With a cloud service, the service provider takes care of these updates for you. Because a hosted phone system lives in a highly secure, carrier-class network, it’s purpose-built to protect you from service interruptions, denial of service attacks, and other situations that could impact your communications.

Questions to ask: Has this type of system had any reliability or security issues? How much does it cost to keep it current?

7. Maintenance costs of the hardware

With PBX systems, you need to factor in the maintenance costs of on-premises hardware: that is, all the server hardware that may fail due to over-heating or spikes in the power supply. With a cloud service, all the system hardware is located in the service provider’s data center, so you have no direct maintenance costs.

Questions to ask: What are the annual maintenance costs of the hardware and software in this system? Will they rise as the system gets older?

8. Integration costs

Need to integrate with a CRM system? This is the most common requirement of a PBX. It normally costs you extra to get a system integrator to perform what can be a complex task. With cloud-based systems, the integration is already done and can be switched on at a moment’s notice.

Questions to ask: Which third-party systems have you integrated this PBX with? How much will it cost?

9. Performance

The more features you switch on in a premises-based system, the more likely it is that your system will need an upgrade to the processor board. This is rarely factored in at the time of purchase and can end up costing you thousands, because you are in effect replacing the entire core of the system. With a hosted system your performance never changes, thanks to the virtually limitless amounts of processor capacity available in the cloud.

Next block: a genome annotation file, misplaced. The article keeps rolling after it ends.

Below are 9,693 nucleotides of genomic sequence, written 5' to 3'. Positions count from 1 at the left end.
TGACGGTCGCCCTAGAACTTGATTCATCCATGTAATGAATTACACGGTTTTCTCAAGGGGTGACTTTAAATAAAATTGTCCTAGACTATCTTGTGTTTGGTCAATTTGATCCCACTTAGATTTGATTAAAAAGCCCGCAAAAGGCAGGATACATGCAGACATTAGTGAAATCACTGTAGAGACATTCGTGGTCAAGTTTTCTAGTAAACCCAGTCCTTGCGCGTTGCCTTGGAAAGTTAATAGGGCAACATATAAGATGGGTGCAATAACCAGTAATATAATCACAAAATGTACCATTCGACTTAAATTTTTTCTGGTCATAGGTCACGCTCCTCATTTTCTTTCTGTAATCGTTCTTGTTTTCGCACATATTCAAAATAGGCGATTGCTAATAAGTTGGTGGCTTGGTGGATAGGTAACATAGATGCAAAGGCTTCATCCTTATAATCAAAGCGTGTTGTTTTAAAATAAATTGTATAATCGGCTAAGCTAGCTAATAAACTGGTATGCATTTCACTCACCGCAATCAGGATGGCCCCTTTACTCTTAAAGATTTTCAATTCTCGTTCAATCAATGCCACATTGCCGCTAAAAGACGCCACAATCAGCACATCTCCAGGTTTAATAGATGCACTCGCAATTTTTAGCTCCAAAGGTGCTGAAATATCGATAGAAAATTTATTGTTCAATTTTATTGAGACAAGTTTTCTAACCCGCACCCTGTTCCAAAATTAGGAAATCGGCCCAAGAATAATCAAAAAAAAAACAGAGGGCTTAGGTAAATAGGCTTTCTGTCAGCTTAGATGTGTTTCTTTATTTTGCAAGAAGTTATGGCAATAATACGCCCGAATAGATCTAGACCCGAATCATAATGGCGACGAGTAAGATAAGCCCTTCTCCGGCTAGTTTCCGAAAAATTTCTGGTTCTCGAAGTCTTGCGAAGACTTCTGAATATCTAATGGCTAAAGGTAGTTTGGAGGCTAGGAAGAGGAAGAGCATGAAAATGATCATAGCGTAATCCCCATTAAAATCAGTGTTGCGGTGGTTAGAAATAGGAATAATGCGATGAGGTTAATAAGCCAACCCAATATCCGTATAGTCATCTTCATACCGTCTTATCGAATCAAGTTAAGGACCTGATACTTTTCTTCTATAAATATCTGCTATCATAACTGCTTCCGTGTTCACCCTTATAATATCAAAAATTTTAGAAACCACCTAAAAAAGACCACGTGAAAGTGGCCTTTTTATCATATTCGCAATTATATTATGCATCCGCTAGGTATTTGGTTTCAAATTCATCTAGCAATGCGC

Questions to ask: What happens if the system slows down due to switching on extra features? Do I have to pay for another upgrade? If so, how much will it cost me?

10. Management

System management can be costly and is often overlooked. Phone systems need to be maintained. That can cost a lot, especially if your system is integrated with other applications or IT services. Outsourced management to a third party will incur charges for a minimum number of service calls per year regardless of use. With a cloud service, you can easily self-manage the system with a simple web interface. For example, you can easily manage remote sites that don’t have a large number of personnel on-site to manage the system.

Questions to ask: How many hours per week would it take to manage my system? How much will it cost to hire an engineer to support this?

 

To stay competitive you need to focus on your core business, not that box in the closet. With a hosted solution, the management of increasingly complex business communications is done for you off-site. It all happens in the background while your employees use advanced features like HD voice, video conferencing, and virtual collaboration to reach new heights of productivity.